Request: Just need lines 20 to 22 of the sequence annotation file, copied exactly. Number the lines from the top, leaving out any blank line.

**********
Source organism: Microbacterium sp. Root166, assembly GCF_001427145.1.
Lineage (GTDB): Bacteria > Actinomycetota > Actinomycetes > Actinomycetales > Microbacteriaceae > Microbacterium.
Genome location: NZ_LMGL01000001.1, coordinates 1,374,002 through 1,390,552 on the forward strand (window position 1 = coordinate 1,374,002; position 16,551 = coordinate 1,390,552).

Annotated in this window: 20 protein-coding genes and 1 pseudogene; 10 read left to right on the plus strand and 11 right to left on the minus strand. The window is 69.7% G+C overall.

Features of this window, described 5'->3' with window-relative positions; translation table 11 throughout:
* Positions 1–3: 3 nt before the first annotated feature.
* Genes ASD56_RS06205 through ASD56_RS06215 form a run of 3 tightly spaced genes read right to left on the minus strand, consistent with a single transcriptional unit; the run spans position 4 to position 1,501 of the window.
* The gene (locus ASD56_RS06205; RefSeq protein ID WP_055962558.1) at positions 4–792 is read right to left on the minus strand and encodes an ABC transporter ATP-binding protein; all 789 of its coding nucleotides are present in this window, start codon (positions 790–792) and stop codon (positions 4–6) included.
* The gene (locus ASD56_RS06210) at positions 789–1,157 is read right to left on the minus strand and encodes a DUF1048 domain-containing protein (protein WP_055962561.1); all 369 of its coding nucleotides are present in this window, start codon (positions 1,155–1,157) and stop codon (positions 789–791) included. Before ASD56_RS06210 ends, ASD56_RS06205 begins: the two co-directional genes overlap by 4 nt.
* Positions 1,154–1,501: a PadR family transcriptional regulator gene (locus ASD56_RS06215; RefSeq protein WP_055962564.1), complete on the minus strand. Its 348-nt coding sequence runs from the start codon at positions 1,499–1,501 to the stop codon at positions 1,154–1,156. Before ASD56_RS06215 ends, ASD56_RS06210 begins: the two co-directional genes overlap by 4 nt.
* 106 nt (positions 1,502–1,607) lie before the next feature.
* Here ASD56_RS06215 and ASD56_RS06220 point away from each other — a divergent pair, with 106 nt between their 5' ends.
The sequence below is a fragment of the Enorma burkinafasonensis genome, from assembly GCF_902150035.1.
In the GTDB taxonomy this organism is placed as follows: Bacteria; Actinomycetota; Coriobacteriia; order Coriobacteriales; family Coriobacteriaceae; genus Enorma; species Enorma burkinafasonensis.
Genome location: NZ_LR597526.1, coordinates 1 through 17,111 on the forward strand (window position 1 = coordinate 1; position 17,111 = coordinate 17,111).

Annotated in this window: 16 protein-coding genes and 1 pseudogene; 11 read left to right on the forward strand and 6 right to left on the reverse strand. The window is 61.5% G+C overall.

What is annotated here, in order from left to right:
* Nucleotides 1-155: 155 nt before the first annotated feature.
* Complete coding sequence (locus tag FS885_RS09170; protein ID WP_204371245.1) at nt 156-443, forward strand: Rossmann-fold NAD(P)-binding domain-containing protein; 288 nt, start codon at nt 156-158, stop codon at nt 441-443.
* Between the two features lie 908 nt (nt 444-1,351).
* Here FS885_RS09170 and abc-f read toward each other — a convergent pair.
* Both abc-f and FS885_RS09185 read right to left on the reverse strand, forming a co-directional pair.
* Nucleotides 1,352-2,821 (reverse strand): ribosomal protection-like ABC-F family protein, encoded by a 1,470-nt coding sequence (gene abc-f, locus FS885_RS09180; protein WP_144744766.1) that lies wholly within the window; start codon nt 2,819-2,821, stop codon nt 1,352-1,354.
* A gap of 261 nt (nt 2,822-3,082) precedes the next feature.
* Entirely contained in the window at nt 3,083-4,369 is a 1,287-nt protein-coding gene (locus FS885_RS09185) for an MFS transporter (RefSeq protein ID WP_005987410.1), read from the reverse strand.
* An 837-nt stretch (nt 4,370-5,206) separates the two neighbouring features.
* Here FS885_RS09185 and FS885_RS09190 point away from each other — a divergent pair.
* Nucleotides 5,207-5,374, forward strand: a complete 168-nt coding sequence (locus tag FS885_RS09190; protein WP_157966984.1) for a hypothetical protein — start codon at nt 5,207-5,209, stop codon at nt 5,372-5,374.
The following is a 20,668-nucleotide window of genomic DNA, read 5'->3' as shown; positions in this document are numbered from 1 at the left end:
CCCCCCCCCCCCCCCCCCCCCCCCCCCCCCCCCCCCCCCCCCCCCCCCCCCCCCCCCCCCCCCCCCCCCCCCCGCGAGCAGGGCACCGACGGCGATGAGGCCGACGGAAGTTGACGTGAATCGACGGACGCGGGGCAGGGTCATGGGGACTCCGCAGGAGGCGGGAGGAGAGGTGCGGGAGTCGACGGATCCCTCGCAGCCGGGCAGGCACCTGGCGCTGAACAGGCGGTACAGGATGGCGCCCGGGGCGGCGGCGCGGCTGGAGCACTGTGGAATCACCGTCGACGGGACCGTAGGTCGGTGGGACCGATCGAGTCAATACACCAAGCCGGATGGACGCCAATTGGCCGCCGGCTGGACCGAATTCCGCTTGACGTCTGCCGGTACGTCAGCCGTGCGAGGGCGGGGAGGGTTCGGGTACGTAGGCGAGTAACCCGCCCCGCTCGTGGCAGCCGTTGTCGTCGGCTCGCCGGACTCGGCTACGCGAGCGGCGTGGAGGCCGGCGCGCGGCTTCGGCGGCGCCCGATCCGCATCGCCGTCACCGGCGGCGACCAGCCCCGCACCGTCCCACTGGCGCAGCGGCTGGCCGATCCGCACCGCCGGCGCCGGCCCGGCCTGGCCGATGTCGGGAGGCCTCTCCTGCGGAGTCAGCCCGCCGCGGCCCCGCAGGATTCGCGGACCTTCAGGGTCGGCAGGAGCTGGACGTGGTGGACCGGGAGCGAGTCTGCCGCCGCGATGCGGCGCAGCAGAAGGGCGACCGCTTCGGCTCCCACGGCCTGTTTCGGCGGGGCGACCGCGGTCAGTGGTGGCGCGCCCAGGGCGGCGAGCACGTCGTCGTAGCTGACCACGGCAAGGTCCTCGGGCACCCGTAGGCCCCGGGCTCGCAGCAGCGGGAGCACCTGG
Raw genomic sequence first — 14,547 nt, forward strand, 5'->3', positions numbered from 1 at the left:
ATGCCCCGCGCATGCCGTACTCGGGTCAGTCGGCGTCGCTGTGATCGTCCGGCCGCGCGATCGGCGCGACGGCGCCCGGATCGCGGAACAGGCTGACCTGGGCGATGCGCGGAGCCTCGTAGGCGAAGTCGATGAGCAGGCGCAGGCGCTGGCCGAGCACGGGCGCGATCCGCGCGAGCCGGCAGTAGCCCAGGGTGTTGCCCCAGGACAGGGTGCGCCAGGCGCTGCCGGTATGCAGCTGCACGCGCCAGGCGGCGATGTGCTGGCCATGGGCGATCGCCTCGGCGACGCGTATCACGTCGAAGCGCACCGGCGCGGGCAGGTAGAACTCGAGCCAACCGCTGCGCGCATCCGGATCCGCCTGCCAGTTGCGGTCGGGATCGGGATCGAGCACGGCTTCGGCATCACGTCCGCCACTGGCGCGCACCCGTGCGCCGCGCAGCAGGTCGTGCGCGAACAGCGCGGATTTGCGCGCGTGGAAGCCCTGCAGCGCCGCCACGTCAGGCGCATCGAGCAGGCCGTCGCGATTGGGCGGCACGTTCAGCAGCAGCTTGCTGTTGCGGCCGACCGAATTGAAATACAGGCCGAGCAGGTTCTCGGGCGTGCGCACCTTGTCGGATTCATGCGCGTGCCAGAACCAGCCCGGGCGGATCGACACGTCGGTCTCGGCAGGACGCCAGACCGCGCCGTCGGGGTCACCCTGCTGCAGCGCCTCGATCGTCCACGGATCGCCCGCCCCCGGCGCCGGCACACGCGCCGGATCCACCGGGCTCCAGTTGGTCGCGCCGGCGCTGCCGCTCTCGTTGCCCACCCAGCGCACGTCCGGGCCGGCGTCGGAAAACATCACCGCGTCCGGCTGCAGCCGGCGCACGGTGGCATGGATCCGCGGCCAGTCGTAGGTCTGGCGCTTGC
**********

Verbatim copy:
* Between the two features lie 908 nt (nt 444-1,351).
* Here FS885_RS09170 and abc-f read toward each other — a convergent pair.
* Both abc-f and FS885_RS09185 read right to left on the reverse strand, forming a co-directional pair.